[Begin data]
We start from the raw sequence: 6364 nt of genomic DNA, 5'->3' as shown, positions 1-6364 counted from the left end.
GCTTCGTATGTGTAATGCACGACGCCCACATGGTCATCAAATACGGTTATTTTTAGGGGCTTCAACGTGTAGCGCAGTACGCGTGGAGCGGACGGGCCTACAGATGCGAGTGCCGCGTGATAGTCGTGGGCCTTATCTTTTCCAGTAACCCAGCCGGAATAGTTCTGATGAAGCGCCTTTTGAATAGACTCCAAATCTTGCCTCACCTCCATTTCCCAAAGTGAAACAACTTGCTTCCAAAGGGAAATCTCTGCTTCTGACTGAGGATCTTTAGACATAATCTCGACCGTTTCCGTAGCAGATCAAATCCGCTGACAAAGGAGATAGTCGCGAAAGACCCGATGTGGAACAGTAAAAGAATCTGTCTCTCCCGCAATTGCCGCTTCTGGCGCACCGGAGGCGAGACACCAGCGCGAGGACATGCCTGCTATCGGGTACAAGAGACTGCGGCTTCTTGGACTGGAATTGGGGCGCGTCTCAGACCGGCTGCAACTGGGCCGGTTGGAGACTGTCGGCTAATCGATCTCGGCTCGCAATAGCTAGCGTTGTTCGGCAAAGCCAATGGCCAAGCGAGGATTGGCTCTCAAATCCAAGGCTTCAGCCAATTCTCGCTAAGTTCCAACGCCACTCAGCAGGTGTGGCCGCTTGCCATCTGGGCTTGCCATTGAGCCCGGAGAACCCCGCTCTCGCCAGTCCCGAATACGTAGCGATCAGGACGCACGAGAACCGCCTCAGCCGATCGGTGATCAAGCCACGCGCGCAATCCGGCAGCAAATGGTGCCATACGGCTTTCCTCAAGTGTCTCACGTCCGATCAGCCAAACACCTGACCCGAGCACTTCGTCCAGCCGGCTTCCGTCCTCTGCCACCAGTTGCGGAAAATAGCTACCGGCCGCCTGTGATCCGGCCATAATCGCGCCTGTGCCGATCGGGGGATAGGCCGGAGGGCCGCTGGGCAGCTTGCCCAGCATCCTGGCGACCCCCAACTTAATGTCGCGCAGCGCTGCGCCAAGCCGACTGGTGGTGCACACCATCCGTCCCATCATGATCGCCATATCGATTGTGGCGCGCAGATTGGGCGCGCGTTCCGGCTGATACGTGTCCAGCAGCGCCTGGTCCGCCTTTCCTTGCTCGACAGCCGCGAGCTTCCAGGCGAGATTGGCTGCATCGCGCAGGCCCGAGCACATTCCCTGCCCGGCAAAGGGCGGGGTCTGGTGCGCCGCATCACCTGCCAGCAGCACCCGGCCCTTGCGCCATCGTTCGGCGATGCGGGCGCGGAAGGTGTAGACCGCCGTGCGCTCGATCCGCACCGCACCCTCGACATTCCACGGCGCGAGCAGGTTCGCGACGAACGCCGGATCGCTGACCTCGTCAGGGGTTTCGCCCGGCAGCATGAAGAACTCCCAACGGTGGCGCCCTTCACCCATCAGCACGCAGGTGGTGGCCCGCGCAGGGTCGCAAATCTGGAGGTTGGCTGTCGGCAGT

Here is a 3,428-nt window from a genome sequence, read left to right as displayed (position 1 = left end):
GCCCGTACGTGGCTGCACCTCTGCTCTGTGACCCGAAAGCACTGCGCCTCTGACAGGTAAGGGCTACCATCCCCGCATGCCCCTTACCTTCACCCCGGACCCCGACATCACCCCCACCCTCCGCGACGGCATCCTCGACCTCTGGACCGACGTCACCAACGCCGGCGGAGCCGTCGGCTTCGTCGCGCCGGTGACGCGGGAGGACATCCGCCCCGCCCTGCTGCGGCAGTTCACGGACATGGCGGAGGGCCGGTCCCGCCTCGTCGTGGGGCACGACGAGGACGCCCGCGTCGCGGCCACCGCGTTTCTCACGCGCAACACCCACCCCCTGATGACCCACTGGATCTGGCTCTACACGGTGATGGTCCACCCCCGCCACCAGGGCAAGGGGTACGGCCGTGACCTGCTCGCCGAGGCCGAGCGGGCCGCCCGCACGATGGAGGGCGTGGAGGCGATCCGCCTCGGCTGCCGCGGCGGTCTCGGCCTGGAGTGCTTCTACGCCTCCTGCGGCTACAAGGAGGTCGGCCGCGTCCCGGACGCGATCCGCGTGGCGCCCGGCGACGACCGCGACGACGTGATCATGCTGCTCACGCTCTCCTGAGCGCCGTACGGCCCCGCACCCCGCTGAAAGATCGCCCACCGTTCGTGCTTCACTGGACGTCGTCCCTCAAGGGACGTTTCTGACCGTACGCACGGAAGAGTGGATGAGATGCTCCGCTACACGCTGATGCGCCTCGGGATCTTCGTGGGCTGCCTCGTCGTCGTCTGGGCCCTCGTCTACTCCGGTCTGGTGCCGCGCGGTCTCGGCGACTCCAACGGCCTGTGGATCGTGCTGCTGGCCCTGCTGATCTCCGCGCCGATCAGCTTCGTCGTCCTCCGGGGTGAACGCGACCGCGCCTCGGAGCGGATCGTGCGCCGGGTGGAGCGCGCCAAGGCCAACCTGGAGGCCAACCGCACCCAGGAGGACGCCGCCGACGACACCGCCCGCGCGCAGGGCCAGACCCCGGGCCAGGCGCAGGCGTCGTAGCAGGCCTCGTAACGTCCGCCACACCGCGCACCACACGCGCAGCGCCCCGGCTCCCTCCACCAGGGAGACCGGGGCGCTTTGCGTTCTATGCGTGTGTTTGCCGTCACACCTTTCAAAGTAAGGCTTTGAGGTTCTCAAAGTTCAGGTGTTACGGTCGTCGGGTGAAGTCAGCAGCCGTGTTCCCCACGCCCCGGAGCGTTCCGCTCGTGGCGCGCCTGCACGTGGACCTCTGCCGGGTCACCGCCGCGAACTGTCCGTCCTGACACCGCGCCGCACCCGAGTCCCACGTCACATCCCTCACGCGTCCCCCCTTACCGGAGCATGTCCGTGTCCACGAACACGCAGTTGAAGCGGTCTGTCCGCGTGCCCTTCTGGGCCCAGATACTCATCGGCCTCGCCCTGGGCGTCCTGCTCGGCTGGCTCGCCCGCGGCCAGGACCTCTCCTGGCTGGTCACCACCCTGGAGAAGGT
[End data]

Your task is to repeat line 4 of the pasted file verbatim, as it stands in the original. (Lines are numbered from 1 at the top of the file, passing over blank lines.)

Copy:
GCCCGTACGTGGCTGCACCTCTGCTCTGTGACCCGAAAGCACTGCGCCTCTGACAGGTAAGGGCTACCATCCCCGCATGCCCCTTACCTTCACCCCGGACCCCGACATCACCCCCACCCTCCGCGACGGCATCCTCGACCTCTGGACCGACGTCACCAACGCCGGCGGAGCCGTCGGCTTCGTCGCGCCGGTGACGCGGGAGGACATCCGCCCCGCCCTGCTGCGGCAGTTCACGGACATGGCGGAGGGCCGGTCCCGCCTCGTCGTGGGGCACGACGAGGACGCCCGCGTCGCGGCCACCGCGTTTCTCACGCGCAACACCCACCCCCTGATGACCCACTGGATCTGGCTCTACACGGTGATGGTCCACCCCCGCCACCAGGGCAAGGGGTACGGCCGTGACCTGCTCGCCGAGGCCGAGCGGGCCGCCCGCACGATGGAGGGCGTGGAGGCGATCCGCCTCGGCTGCCGCGGCGGTCTCGGCCTGGAGTGCTTCTACGCCTCCTGCGGCTACAAGGAGGTCGGCCGCGTCCCGGACGCGATCCGCGTGGCGCCCGGCGACGACCGCGACGACGTGATCATGCTGCTCACGCTCTCCTGAGCGCCGTACGGCCCCGCACCCCGCTGAAAGATCGCCCACCGTTCGTGCTTCACTGGACGTCGTCCCTCAAGGGACGTTTCTGACCGTACGCACGGAAGAGTGGATGAGATGCTCCGCTACACGCTGATGCGCCTCGGGATCTTCGTGGGCTGCCTCGTCGTCGTCTGGGCCCTCGTCTACTCCGGTCTGGTGCCGCGCGGTCTCGGCGACTCCAACGGCCTGTGGATCGTGCTGCTGGCCCTGCTGATCTCCGCGCCGATCAGCTTCGTCGTCCTCCGGGGTGAACGCGACCGCGCCTCGGAGCGGATCGTGCGCCGGGTGGAGCGCGCCAAGGCCAACCTGGAGGCCAACCGCACCCAGGAGGACGCCGCCGACGACACCGCCCGCGCGCAGGGCCAGACCCCGGGCCAGGCGCAGGCGTCGTAGCAGGCCTCGTAACGTCCGCCACACCGCGCACCACACGCGCAGCGCCCCGGCTCCCTCCACCAGGGAGACCGGGGCGCTTTGCGTTCTATGCGTGTGTTTGCCGTCACACCTTTCAAAGTAAGGCTTTGAGGTTCTCAAAGTTCAGGTGTTACGGTCGTCGGGTGAAGTCAGCAGCCGTGTTCCCCACGCCCCGGAGCGTTCCGCTCGTGGCGCGCCTGCACGTGGACCTCTGCCGGGTCACCGCCGCGAACTGTCCGTCCTGACACCGCGCCGCACCCGAGTCCCACGTCACATCCCTCACGCGTCCCCCCTTACCGGAGCATGTCCGTGTCCACGAACACGCAGTTGAAGCGGTCTGTCCGCGTGCCCTTCTGGGCCCAGATACTCATCGGCCTCGCCCTGGGCGTCCTGCTCGGCTGGCTCGCCCGCGGCCAGGACCTCTCCTGGCTGGTCACCACCCTGGAGAAGGT